If you're like most Americans, the idea that our country doesn't have a unified cyber defense agency is about as unthinkable as a presidential contest between Donald Trump and Hillary Clinton.
Welcome to the desert of the real.
Our cyber defenses are scattered across three agencies that don't always communicate well (a generous appraisal) or in a timely fashion, and we've never been more vulnerable. As Ronald Reagan (quoting John Adams) famously said during his address to the 1988 Republican National Convention, "Facts are stubborn things."
On October 21, there was a cyber attack in the United States. At least two "cause hacking" organizations have taken credit for it. If it had been conducted by state-sponsored hackers, it would have been an act of war. How many of your friends and family know about it? A lot, if they only knew how it affected them.
A distributed denial of service attack (DDoS) at around 7 a.m. EDT targeted servers belonging to a company called Dyn, causing severe disruption of Internet traffic to major sites, including Amazon, PayPal, Reddit, Twitter, Tumblr, Verizon, Pinterest, Etsy, Spotify, Comcast, HBO, and even Playstation; the first attack was followed by at least two more attacks.
A Dyn statement said: "this was a sophisticated, highly distributed attack involving 10s of millions of IP addresses." The way this attack was perpetrated matters. Targeted here were Internet of Things (IoT) devices wrangled together in a botnet that took advantage of weak default passwords set by their manufacturers. These connected and interconnected items (think home routers, smart televisions and security cameras to name a few) were infected with malware and then triggered to send a staggering amount of traffic to select servers in order to overwhelm them and ultimately shut them down.
This is way beyond inconvenience. In 2012, a DDoS attack took out the websites of JPMorgan Chase, Bank of America, Wells Fargo, Citigroup, and other financial companies.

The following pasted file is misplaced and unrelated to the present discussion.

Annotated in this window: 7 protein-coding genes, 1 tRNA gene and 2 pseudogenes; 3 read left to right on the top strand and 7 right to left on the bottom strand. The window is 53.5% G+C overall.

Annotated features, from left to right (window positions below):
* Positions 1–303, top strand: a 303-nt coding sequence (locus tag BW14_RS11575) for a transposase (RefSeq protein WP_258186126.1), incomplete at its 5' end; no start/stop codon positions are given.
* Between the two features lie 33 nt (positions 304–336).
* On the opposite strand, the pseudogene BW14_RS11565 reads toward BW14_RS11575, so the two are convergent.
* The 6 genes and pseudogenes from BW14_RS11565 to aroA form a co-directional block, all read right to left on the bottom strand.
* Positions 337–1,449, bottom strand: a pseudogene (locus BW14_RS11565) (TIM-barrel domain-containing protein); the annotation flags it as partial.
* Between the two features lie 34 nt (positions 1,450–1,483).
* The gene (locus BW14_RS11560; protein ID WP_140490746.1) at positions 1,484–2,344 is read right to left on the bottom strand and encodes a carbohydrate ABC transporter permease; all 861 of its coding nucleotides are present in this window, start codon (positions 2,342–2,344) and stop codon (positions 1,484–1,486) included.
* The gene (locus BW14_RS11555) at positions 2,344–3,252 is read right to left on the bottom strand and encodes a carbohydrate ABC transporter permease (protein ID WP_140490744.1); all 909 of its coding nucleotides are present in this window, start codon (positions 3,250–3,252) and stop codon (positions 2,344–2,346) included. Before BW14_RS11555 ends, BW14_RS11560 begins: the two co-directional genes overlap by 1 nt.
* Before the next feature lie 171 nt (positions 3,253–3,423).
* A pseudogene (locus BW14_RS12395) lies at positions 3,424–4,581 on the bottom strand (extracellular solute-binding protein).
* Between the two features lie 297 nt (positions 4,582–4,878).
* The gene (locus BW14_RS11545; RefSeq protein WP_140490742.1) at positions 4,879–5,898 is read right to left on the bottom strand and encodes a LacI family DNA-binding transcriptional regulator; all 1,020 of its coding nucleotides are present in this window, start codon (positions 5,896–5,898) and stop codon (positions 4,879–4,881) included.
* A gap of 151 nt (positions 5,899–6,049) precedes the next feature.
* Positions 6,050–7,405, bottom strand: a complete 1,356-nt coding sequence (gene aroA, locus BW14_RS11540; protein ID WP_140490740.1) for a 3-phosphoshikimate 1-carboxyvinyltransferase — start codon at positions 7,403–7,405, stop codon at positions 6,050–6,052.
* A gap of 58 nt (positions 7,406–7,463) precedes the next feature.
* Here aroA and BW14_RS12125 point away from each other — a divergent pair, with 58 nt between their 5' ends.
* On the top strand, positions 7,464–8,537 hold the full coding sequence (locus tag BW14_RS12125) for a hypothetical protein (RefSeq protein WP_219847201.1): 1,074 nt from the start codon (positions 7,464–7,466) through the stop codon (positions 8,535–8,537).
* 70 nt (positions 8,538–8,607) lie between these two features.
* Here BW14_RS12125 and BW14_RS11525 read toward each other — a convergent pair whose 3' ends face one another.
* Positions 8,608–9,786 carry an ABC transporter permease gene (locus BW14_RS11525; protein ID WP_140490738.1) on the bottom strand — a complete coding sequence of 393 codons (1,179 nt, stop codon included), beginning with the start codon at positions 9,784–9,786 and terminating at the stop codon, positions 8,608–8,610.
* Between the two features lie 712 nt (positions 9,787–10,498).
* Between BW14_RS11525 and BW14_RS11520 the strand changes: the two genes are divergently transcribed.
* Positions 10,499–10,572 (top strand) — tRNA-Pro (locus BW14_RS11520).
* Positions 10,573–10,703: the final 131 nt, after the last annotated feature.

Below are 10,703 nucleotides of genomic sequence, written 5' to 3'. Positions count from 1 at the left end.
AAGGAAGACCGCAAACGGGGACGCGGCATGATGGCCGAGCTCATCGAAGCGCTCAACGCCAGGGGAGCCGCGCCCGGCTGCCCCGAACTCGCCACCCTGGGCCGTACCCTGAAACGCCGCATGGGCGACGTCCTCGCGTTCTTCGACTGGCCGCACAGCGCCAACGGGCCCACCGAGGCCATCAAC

Imagine for a moment that the October 21 DDoS attack had been a test conducted by state-sponsored hackers -- and consider, if you will, the possibility that those hackers were gaming a bigger plan -- one targeting critical infrastructure such as our power grid, the banking system, our weapons systems, or one designed to disrupt our elections.
Why It Matters
The 2015 attack on the Office of Personnel Management, the human resources department for the United States, where 21.5 million files, containing the personally identifying information of, and deep background investigative reports on, top current and retired national security players and their families, were grabbed should be reason enough to focus serious resources at the problem of our national cyber security.
A more recent attack, equally troubling no matter your political outlook, is the hack of Democratic National Committee emails. We are living in a world where hackers have the capability to disrupt our elections, put key military assets in danger, and shut down our financial institutions.
As things stand currently, the NSA is responsible for protecting national security systems and the DHS takes care of all other security systems. The FBI's job is to investigate cyber crimes.
Because each agency has to enlist one or both of the others to help, the process can be slowed down, which means precious leads can go cold and clear and present dangers can unfold without an optimal defense.
Three Agencies Need to Be One
On October 18, NSA Deputy National Manager for National Security Systems, Curtis Dukes, gave a speech at the American Enterprise Institute detailing two years worth of cyber attacks. During the Q&A, he stated that it was time for a more unified approach to our cyber defenses.
"I am now firmly convinced that we need to rethink how we do cyber defense as a nation," Dukes stated, saying that parts of the response teams at the FBI, NSA, and DHS might be combined under one authority to both improve reaction time during a cyber attack and oversee our nation's defenses against future attacks. He pointed to the UK's National Cyber Security Centre, which currently approaches cyber in this way.
In a different setting, a call for a three-in-one approach would start a heated discussion about the need for the separation of Church and State, but the three-in-one proposed here requires no mystery and no Holy Ghost. In fact, the only mystery is why we still don't have an agency dedicated to cyber defense.